The Last Name Effect: Why Zimmerman is Impatient

Last Name Effect

WARNING: If your last name starts with a letter from R to Z, you may be more susceptible to urgent-sounding sales pitches.

As a direct marketer, I tried all manners of segmenting my mailing lists. Some of the best ways to slice and dice names were buying behavior – recency of last order, number of orders, order size, and so on. Demographics were useful, too – zip code, gender, affluence, etc. One thing I NEVER tested, though, was the letter of the alphabet at the beginning of the customer’s name. It turns out I probably should have – new research shows that people whose names begin with letters late in the alphabet are more responsive to immediate calls to action.

Kurt A. Carlson, of Georgetown McDonough School of Business, and Jacqueline M. Conard, Belmont University Massey Graduate School of Business, performed a series of experiments to look at the effect of surname initials:

In addition to deciding whether to buy an item, consumers can often decide when they buy an item. This article links the speed with which adults acquire items to the first letter of their childhood surname. We find that the later in the alphabet the first letter of one’s childhood surname is, the faster the person acquires items as an adult. We dub this the last name effect, and we propose that it stems from childhood ordering structures that put children with different names in different positions in lines. For example, since those late in the alphabet are typically at the end of lines, they compensate by responding quickly to acquisition opportunities. In addition to responding quicker, we find that those with late alphabet names are more likely to acquire an item when response time is restricted and they find limited time offers more appealing than their early alphabet counterparts. [Emphasis added. From Journal of Consumer Research - The Last Name Effect: How Last Name Influences Acquisition Timing.]

Apparently, a lifetime of being last in line (and getting the least-desirable slice of pizza or piece of cake) conditions these late-alphabet people to act quickly when they have the opportunity. While I wouldn’t expect the last name effect to overwhelm all other factors involved in a purchase decision, marketers should be aware that individuals whose names begin with a letter late in the alphabet (R to Z, according to the authors) may be a bit more impatient. They will be a little more likely to respond to a time sensitive offer, or perhaps one involving scarcity.

This isn’t a small group to target – some of the most common US surnames are from the end of the alphabet – Williams, Wilson, Taylor, Thomas, and White, to name a few. As with all other applications of general research, marketers need to test this theory to see if it works in their specific environment.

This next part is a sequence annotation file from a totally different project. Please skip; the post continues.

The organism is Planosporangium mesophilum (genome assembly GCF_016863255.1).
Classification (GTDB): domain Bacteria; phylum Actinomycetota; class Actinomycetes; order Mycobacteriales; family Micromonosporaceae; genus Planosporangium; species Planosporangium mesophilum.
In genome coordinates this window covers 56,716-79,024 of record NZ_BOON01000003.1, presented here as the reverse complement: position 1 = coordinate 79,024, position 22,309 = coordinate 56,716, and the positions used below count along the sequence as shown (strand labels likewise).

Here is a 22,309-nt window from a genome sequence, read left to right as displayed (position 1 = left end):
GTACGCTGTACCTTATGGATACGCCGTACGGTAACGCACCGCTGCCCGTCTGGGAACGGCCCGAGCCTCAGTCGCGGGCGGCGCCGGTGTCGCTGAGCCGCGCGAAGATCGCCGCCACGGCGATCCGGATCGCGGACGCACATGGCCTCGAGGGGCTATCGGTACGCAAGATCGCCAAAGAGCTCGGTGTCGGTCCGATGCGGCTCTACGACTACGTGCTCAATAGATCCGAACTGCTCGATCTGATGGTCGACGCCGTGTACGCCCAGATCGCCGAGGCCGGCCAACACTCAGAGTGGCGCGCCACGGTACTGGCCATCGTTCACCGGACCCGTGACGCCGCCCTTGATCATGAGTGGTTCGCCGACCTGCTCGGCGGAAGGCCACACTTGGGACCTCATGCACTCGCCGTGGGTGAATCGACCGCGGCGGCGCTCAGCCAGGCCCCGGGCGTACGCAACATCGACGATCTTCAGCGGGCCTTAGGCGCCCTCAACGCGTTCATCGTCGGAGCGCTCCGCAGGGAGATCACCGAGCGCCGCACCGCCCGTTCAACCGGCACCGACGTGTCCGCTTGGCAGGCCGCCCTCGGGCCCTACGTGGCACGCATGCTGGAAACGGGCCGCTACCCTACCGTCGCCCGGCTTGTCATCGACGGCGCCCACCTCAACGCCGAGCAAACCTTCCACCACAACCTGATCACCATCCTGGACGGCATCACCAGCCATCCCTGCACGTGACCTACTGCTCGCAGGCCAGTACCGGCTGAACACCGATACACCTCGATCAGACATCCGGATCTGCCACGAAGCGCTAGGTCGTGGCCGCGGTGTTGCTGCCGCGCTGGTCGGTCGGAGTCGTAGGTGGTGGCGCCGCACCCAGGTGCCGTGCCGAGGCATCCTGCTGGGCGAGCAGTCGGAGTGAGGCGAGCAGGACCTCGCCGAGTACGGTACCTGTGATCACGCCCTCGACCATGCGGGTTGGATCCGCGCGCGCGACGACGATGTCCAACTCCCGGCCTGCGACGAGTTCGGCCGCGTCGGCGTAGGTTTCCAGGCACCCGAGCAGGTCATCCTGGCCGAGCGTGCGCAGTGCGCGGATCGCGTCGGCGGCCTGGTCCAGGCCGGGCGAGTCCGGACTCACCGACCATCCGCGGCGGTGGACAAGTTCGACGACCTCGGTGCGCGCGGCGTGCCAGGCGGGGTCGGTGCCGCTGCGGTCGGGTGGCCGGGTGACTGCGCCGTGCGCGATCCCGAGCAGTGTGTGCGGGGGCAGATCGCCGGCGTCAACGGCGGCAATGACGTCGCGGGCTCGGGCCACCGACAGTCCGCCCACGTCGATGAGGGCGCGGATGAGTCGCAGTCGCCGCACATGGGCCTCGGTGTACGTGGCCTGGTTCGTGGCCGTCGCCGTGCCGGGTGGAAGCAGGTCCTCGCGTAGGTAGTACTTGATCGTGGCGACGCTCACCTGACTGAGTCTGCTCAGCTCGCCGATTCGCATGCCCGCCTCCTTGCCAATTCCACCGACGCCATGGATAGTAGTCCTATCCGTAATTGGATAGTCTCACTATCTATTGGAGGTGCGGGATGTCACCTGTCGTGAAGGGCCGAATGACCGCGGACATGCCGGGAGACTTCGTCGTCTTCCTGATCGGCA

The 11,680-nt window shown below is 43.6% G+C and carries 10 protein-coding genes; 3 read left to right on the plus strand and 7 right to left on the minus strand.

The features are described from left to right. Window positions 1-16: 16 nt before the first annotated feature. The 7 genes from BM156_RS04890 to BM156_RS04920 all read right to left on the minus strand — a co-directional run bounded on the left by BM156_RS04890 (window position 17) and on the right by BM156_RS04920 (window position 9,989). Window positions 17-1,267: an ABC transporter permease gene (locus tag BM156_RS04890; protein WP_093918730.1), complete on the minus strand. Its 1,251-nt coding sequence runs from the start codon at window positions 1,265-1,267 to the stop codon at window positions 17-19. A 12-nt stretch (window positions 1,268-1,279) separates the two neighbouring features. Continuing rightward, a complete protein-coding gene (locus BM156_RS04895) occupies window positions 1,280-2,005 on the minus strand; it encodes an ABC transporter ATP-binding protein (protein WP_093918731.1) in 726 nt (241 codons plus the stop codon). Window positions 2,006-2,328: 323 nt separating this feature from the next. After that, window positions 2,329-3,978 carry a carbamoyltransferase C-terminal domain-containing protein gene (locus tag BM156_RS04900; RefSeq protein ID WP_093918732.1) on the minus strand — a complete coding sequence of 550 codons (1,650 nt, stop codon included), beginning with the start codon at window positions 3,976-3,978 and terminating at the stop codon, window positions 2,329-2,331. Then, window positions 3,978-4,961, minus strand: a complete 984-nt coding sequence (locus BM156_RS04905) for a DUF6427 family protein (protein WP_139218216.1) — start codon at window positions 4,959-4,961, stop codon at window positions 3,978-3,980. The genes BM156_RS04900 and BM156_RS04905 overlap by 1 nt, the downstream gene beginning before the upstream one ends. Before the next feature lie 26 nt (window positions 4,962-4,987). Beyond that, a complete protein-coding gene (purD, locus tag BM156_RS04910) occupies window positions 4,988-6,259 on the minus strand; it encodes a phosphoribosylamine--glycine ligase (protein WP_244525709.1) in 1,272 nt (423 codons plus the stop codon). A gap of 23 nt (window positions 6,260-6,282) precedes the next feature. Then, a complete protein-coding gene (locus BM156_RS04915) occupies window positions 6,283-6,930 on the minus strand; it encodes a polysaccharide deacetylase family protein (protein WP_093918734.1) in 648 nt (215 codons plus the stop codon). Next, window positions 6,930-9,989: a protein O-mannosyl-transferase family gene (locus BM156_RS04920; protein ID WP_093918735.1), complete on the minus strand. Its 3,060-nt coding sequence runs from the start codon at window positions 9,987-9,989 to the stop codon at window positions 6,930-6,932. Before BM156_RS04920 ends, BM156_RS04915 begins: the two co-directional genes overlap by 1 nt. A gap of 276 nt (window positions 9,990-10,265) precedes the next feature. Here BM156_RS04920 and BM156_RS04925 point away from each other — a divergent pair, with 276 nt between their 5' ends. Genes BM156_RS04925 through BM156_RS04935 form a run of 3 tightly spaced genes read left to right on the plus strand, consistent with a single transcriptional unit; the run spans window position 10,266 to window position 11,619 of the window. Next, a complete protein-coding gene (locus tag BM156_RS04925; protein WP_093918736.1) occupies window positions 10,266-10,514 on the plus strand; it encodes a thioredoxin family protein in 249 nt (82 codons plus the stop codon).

And, of course, if YOUR name falls into the late-in-the-alphabet category, you may want to be aware of your possible susceptibility to time-sensitive pitches. Think twice before you drop that item flagged as “only one left in stock” into your online shopping cart.

Name-Changers

One caution: I’d guess that someone whose surname was acquired later in life, like a woman born an Adams but who became a Wilson via marriage, would not exhibit the same behavior. She wouldn’t have had the lifetime of conditioning that comes from always being last. In the U.S., since it’s common for women to adopt their husband’s name after marriage, a marketer targeting married women might find this strategy ineffective.

Other Weird Name Effects

Name effects have been a staple here at Neuromarketing, like the finding that students whose names begin with A or B get better grades than those starting with C or D, or that baseball players with “K” names strike out more (see Weird News: Names Affect Outcomes). We also know that due to implicit egotism, people respond more positively to names like their own; in What’s in a Name? Lots!, I suggested that gift cataloger Harry & David might see a higher response rate from people named Harry or David. Even cow names matter.

For an excellent discussion of the recent research findings as well as other last name effects (did you know professors early in the alphabet are more likely to get tenure?), read Tyranny of the Alphabet by Slate’s Timothy Noah (via @KevinBrandall).

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— who has written 985 posts on Neuromarketing.